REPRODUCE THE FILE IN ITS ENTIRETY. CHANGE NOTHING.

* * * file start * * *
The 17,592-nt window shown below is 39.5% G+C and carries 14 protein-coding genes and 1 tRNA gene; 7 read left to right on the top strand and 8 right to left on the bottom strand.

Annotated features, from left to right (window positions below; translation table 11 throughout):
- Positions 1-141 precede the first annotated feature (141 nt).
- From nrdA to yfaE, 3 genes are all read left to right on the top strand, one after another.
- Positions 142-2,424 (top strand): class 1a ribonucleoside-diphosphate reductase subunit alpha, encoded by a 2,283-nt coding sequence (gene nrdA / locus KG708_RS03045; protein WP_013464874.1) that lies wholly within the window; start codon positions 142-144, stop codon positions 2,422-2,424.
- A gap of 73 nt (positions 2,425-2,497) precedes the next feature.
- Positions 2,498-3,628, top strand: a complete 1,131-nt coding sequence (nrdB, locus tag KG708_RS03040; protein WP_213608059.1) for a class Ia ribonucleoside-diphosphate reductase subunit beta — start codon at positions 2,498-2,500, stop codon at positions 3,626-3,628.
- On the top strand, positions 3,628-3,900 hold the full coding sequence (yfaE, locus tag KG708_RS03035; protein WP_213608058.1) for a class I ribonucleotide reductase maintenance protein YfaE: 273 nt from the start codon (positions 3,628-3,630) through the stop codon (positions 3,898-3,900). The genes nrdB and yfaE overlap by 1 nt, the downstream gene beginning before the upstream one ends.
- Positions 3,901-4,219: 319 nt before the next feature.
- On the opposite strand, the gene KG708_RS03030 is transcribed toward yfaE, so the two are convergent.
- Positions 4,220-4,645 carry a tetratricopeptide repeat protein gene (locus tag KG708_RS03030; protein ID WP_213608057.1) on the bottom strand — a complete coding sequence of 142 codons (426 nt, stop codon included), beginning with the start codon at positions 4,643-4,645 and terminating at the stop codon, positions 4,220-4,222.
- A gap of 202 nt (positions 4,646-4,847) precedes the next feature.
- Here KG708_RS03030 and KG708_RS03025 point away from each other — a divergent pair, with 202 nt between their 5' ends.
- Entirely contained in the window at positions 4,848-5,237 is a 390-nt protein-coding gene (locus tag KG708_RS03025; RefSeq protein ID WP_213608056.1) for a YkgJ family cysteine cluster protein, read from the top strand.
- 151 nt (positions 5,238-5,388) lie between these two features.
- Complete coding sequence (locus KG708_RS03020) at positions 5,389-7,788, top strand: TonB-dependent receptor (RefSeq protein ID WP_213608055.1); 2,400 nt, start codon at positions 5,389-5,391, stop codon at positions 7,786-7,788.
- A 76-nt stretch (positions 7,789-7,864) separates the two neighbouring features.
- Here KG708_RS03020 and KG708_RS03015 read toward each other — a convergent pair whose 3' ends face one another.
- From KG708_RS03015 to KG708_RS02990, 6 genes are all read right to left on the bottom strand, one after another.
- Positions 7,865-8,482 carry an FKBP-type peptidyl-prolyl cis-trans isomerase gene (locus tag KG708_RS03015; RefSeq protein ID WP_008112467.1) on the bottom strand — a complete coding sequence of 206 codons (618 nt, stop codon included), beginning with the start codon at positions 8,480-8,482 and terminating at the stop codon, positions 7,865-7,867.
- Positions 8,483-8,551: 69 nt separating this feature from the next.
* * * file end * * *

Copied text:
The 17,592-nt window shown below is 39.5% G+C and carries 14 protein-coding genes and 1 tRNA gene; 7 read left to right on the top strand and 8 right to left on the bottom strand.

Annotated features, from left to right (window positions below; translation table 11 throughout):
- Positions 1-141 precede the first annotated feature (141 nt).
- From nrdA to yfaE, 3 genes are all read left to right on the top strand, one after another.
- Positions 142-2,424 (top strand): class 1a ribonucleoside-diphosphate reductase subunit alpha, encoded by a 2,283-nt coding sequence (gene nrdA / locus KG708_RS03045; protein WP_013464874.1) that lies wholly within the window; start codon positions 142-144, stop codon positions 2,422-2,424.
- A gap of 73 nt (positions 2,425-2,497) precedes the next feature.
- Positions 2,498-3,628, top strand: a complete 1,131-nt coding sequence (nrdB, locus tag KG708_RS03040; protein WP_213608059.1) for a class Ia ribonucleoside-diphosphate reductase subunit beta — start codon at positions 2,498-2,500, stop codon at positions 3,626-3,628.
- On the top strand, positions 3,628-3,900 hold the full coding sequence (yfaE, locus tag KG708_RS03035; protein WP_213608058.1) for a class I ribonucleotide reductase maintenance protein YfaE: 273 nt from the start codon (positions 3,628-3,630) through the stop codon (positions 3,898-3,900). The genes nrdB and yfaE overlap by 1 nt, the downstream gene beginning before the upstream one ends.
- Positions 3,901-4,219: 319 nt before the next feature.
- On the opposite strand, the gene KG708_RS03030 is transcribed toward yfaE, so the two are convergent.
- Positions 4,220-4,645 carry a tetratricopeptide repeat protein gene (locus tag KG708_RS03030; protein ID WP_213608057.1) on the bottom strand — a complete coding sequence of 142 codons (426 nt, stop codon included), beginning with the start codon at positions 4,643-4,645 and terminating at the stop codon, positions 4,220-4,222.
- A gap of 202 nt (positions 4,646-4,847) precedes the next feature.
- Here KG708_RS03030 and KG708_RS03025 point away from each other — a divergent pair, with 202 nt between their 5' ends.
- Entirely contained in the window at positions 4,848-5,237 is a 390-nt protein-coding gene (locus tag KG708_RS03025; RefSeq protein ID WP_213608056.1) for a YkgJ family cysteine cluster protein, read from the top strand.
- 151 nt (positions 5,238-5,388) lie between these two features.
- Complete coding sequence (locus KG708_RS03020) at positions 5,389-7,788, top strand: TonB-dependent receptor (RefSeq protein ID WP_213608055.1); 2,400 nt, start codon at positions 5,389-5,391, stop codon at positions 7,786-7,788.
- A 76-nt stretch (positions 7,789-7,864) separates the two neighbouring features.
- Here KG708_RS03020 and KG708_RS03015 read toward each other — a convergent pair whose 3' ends face one another.
- From KG708_RS03015 to KG708_RS02990, 6 genes are all read right to left on the bottom strand, one after another.
- Positions 7,865-8,482 carry an FKBP-type peptidyl-prolyl cis-trans isomerase gene (locus tag KG708_RS03015; RefSeq protein ID WP_008112467.1) on the bottom strand — a complete coding sequence of 206 codons (618 nt, stop codon included), beginning with the start codon at positions 8,480-8,482 and terminating at the stop codon, positions 7,865-7,867.
- Positions 8,483-8,551: 69 nt separating this feature from the next.